(CNN) – At one point, lava flowed at the site of an ancient lake on Mars. The persevering rover landed on the planet only 10 months ago, but it actually did so all of a sudden Discovery.
The rover’s recent discovery indicates that the bedrock it’s been driving since the descent was formed from lava flows — something “completely unexpected,” according to expedition scientists. They previously believed that the layered rocks picked up by perseverance were sedimentary.
The rocks I’ve tested perseverance so far too I showed That there has been interaction with water several times, some of which contain organic molecules.
These discoveries could help scientists create an accurate timeline of events that occurred at Jezero crater, the site of an ancient lake, and have broader implications for understanding Mars.
The result was announced Wednesday during the fall meeting of the American Geophysical Union in New Orleans.
For years, scientists have wondered whether the rocks in this crater were sedimentary rocks, made up of layers of material deposited by an ancient river, or igneous rocks, which form when lava cools.
“I’m starting to despair that we’ll never find the answer,” said Ken Farley, a perseverance project scientist at the Caltech in Pasadena, Calif., in a statement.
Everything changed when Perseverance began using a drill at the end of his robotic arm to scrape rocky surfaces.
“The crystals inside the rock provided the definitive evidence,” Farley said.
Perseverance is armed with a suite of advanced tools that can visualize and analyze these revealing rocks, revealing their composition and mineral content. One such instrument is the PIXL, or Lithuchi’s X-ray Chemistry Planetary Instrument.
In November, Perseverance used its tools to study a rock the team dubbed “Brak”. The analysis revealed large olive crystals surrounded by pyroxene crystals, indicating the fact that the rocks came from lava flows.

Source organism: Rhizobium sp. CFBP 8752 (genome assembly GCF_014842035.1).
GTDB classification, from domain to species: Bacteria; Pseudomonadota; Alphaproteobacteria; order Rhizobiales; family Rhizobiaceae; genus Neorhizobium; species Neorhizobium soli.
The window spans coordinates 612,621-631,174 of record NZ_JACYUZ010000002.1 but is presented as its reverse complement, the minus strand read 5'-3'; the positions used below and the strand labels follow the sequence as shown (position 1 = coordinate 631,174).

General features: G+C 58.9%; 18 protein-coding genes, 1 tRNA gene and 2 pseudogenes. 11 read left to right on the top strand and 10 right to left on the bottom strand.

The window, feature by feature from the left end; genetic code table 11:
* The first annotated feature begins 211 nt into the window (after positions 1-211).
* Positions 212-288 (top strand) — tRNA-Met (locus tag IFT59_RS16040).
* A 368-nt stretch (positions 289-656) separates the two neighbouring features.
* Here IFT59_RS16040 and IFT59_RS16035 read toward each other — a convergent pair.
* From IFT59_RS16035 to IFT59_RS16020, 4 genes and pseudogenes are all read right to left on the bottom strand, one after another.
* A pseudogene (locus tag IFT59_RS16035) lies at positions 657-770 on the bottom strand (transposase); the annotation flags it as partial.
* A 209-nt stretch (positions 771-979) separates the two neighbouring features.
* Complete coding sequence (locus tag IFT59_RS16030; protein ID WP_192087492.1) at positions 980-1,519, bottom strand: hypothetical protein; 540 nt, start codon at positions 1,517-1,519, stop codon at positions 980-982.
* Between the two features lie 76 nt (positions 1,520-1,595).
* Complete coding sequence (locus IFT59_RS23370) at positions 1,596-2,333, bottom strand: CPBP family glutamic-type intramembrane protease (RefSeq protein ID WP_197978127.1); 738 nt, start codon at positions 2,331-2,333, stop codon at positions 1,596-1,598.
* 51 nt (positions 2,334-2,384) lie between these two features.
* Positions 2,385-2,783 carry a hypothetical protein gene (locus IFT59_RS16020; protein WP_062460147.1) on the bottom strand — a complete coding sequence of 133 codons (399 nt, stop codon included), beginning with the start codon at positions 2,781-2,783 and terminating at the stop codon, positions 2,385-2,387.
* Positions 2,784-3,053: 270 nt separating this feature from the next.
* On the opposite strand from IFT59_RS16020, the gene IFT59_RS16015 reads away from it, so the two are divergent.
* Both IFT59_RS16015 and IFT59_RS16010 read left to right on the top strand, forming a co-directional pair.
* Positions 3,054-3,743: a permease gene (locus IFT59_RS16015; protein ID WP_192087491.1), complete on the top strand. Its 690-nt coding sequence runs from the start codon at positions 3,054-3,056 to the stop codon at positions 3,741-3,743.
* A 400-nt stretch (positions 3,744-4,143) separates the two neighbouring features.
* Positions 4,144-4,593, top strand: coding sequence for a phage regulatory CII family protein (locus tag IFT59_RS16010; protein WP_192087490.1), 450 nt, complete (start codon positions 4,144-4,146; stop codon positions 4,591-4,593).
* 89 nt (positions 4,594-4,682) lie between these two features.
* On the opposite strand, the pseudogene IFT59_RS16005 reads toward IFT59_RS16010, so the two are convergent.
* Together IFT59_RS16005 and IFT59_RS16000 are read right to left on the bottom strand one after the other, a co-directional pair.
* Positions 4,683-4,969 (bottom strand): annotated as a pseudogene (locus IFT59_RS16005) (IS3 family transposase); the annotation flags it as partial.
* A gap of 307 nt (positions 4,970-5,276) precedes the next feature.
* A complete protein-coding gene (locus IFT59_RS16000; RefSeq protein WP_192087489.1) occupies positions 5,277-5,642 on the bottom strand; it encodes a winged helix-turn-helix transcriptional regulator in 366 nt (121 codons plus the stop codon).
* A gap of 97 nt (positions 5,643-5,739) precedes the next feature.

“A good student of geology will tell you that such texture suggests that rocks formed when crystals grew and settled in cold, cold magma, for example a dense lava flow, a lava lake, or a magma chamber,” Farley said.
The rock was then altered by water several times, making it a treasure that will allow future scientists to date events on Jezero Island, better understand the period when water was most common on its surface, and reveal the early history of the planet. Returning the Martian sample would have some great options to choose from.”
The team now wants to know if the olivine-containing rock was formed by a lake of lava that cooled, or if it originated in an underground lava chamber that was later eroded.
“This was completely unexpected and we are working to understand what it means,” Farley said.
“But I would speculate that this is probably not the floor of the original crater. Given the diameter of this crater, we would expect the floor of the original crater to be much deeper than we are now.”
He said it was possible that lava flowed into the crater, but the floor of the original crater was under the rocks they were now driving.
Samples obtained by perseverance on Mars